Why we love our old mixers, cookers and drills - from the 1930s, 40s, 50s, 60s, 70s and 80s!
PUBLISHED: 19:00 05 November 2019 | UPDATED: 15:46 08 November 2019
What’s the oldest gadget or household appliance you still use? Since we asked the question, your answers have been pouring in.
Julie Kemp, from Burgh, near Woodbridge, told us about two household items dating from the early 1980s. She said: "We still regularly use my Kenwood mini chef mixer, which my husband bought for me as an engagement present in 1980. We are still married, but I should have known then what he wanted me for!
"We also still regularly use our Philips fan heater, bought as a wedding present in 1982. They certainly don't make things to last like this any more!"
Wendy Jane Barnes, a member of the Ipswich Remembers Facebook group, also definitely prefers older mixers, She said: "I have a good mixer which was a wedding present from my sister in 1968, still used regularly to this day. I dread the day it packs up - new ones don't seem to have the same power that this one does, even if it is 51 years old! I've used ones far newer than mine, and they just don't have the same power speed - useless."
Colin Reeve, of Wetheringsett near Stowmarket, said: "We have an electric clothes airing cabinet that dates to the mid to late 1950s. My mother also had one until she died a few months ago.
"Unfortunately, when we moved into a house without an airing cupboard many years ago, we struggled to get our laundry properly aired. I mentioned it to Mum, (hoping she'd offer me hers!) but instead she told me that her brother had bought one when he married in the 1950s, and she thought he probably still had it in his loft. Happily, he did, and he was very willing for us to have it.
"We've been using it every week for 10 years or more and, despite a couple of minor breakdowns, it's still going strong. It is such simple 'technology' that I've been able to fix it myself when it has let us down and we'd not be without it. I doubt it'd be anywhere near able to meet modern safety standards, but for us it has been a Godsend."
READ MORE - What's the oldest item you still use?
Brenda Ferguson, from Saxmundham, still regularly uses a 'Spong National' mincer given to her mother as a wedding present in 1938. She said: "It works perfectly and I prefer it to the modern electric equivalent."
And Gabrielle Green, who lives near Hadleigh, wouldn't be without her 39-year-old Hotpoint tumble dryer. She said: "It works as good as the first day I got it. I bet the modern ones won't work as well or last as long."
Kathryn Darby said on Facebook: "I have my parents' tumble dryer which they got in 1978. We had to get a new belt for it, but apart from that, it's still going strong 41 years later!"
From classic cookers to mixing bowls
In an age of smart and digital kitchen appliances, some of us still stick by the tried and tested. Jenny Gibbs said: "Our Creda Cavalier cooker was bought new in February 1964 by my stepmother when she married my dad. They used it until they both passed away, when I inherited it, and have used it ever since.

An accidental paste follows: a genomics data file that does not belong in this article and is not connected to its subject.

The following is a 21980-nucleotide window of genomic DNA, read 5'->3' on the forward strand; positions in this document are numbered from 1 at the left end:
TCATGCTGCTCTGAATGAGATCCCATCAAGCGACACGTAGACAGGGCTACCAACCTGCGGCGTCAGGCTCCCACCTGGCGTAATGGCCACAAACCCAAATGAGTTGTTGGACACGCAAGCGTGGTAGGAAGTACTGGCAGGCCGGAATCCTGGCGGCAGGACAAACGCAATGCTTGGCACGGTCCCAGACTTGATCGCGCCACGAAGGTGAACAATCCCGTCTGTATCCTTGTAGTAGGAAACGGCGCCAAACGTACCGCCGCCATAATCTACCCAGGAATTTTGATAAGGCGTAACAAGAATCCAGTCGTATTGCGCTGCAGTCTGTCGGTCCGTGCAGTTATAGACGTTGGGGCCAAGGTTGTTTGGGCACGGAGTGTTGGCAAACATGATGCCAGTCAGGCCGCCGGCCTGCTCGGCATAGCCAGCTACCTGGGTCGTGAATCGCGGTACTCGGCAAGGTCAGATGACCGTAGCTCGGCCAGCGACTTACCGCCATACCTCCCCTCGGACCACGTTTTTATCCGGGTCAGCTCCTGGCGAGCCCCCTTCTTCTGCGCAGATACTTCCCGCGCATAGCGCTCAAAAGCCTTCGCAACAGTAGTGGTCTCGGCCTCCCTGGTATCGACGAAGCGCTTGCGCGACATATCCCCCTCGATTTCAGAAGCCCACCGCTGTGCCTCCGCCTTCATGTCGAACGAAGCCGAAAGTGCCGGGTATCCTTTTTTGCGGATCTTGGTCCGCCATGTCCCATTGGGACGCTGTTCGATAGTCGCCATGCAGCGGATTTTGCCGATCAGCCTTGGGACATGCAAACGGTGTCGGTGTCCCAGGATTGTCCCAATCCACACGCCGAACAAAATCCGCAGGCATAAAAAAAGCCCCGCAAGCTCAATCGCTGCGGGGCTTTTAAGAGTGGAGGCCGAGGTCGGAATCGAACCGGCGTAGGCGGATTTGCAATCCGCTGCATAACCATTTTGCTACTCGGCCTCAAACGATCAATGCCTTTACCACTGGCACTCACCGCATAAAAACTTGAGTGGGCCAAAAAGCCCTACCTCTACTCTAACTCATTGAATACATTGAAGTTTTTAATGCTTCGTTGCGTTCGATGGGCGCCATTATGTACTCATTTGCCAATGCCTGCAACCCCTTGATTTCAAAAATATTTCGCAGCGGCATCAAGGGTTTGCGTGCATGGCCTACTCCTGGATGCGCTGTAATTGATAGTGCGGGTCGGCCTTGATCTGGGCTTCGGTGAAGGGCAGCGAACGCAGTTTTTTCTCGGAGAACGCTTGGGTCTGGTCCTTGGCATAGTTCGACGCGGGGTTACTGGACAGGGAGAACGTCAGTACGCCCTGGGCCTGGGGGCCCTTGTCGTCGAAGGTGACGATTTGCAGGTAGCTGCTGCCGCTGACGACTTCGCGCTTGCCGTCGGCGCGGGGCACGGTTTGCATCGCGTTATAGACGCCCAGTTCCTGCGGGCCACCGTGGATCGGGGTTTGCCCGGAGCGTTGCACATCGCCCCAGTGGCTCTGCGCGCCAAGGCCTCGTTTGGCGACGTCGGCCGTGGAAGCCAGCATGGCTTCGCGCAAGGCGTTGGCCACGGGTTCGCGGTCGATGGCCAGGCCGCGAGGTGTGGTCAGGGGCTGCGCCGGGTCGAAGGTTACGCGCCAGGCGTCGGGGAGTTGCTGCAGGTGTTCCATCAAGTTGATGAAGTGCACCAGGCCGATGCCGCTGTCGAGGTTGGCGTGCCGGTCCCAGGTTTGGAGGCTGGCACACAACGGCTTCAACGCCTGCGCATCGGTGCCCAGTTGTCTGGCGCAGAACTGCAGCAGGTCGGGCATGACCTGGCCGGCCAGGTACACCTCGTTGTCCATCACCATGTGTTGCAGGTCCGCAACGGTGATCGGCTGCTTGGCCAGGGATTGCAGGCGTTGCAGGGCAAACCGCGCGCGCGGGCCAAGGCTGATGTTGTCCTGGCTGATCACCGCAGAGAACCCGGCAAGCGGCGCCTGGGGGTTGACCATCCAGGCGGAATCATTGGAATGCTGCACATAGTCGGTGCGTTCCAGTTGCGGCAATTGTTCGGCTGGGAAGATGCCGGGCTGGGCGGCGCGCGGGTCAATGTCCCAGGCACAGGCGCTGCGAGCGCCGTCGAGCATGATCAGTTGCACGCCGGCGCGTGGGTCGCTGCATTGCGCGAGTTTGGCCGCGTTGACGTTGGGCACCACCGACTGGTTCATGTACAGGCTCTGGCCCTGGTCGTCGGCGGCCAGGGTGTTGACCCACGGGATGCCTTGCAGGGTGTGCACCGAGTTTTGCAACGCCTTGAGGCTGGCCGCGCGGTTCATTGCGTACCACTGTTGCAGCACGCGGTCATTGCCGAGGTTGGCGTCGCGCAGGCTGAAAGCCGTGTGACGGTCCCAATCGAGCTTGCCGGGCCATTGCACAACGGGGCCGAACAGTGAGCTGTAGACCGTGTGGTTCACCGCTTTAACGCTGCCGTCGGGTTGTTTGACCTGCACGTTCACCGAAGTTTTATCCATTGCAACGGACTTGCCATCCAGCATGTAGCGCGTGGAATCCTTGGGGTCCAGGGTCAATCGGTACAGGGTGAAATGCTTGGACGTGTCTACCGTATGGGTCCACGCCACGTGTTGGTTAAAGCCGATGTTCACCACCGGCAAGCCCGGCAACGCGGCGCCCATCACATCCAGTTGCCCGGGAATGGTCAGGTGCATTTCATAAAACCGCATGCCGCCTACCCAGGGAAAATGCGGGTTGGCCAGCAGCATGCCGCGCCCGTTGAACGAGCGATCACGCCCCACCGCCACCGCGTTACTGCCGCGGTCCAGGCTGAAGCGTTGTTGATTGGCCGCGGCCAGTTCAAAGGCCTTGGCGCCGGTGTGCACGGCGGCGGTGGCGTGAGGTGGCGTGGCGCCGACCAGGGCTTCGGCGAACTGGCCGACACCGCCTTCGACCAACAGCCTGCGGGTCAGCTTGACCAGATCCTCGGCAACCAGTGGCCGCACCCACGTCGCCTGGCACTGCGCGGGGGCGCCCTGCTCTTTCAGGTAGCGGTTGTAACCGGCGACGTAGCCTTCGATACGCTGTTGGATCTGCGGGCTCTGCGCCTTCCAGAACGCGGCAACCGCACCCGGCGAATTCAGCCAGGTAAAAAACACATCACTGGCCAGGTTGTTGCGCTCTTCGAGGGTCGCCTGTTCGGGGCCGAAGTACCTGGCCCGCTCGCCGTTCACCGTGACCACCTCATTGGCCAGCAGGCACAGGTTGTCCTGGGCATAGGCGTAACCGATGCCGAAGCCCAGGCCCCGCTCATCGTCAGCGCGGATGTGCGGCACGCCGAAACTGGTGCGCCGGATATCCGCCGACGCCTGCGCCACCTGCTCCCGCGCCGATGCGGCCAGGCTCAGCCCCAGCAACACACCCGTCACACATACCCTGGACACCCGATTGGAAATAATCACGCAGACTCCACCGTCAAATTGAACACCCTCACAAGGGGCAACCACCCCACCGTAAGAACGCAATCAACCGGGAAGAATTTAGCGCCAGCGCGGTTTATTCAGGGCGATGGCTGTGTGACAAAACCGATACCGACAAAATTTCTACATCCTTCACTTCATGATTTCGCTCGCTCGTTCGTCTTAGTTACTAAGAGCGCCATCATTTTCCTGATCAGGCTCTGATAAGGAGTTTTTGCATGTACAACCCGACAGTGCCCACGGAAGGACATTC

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"It still stands proudly in our kitchen and I am, indeed, very proud of it. To my eye, it still looks like new and cooks perfectly. Sadly, I don't have the receipt for the purchase, but can clearly remember my stepmother buying it in 1964 (when I was 21) and my dad saying to her 'What do you need a new cooker for'!"
Mixing bowls are another favourite. Sandra Gage, of Ipswich, said: "My mixing bowls, pastry blender and honey/jam dish, now used as a butter dish, are all about 100 years old and all in regular use.
"I'll be making my Christmas cakes (I make for family and friends) in my grandmothers' mixing bowls this weekend!"
Linda Tricker, a member of the Ipswich Remembers Facebook group, said: "My 54-year-old mixing bowl was given me for a wedding gift by my mum's old neighbour. Forever in service, used most weeks... I love it."
Another group member, Harry Taylor has a toasting fork from his parents' wedding in 1938, and said: "It was first used by me at the age of five, that being 1948. I still use it regularly now."
Sewing machine from the 1920s works perfectly
But it's not just kitchen machinery that has stood the test of time. Charles Whitfield King said: "Mum's sewing machine from the 1920s still works perfectly."
Old furniture is also in daily use for many of us. On Facebook, Susan Battle said: "I have an old school teacher's beech desk. I use it as a dining table, and it must be very old. I've had it 40 years and it was second-hand when I bought it.
"And I have a walnut bedroom suite, donkeys years old, and a Victorian bed, slept in every night, so comfy."
Any old irons? Some of us have those too, or at least the ironing boards. Doreen Ralph of Ipswich Remembers said: "My ironing board was a wedding present 65 years ago. It came with an iron, but that went years ago."
Also, if you thought drills needed to be electric and brand new, think again. Richard Ward uses a 90-year-old drill for building model locomotives and other model-building projects too. He said: "Compared with an electric contemporary, it is easily portable, and if the alignment of the drill to the work goes off, unlike an electric drill it is able to stop instantly.
"I have recently fitted new ball bearings into it, as almost three quarters of the originals had worn away to the point of falling out."
Some old items can be of limited use, though, due to changing times. Karina King commented on Facebook: "As I'm a mobile hairdresser, I have the hose that fits onto taps. Nowadays, though, the new taps don't fit!"
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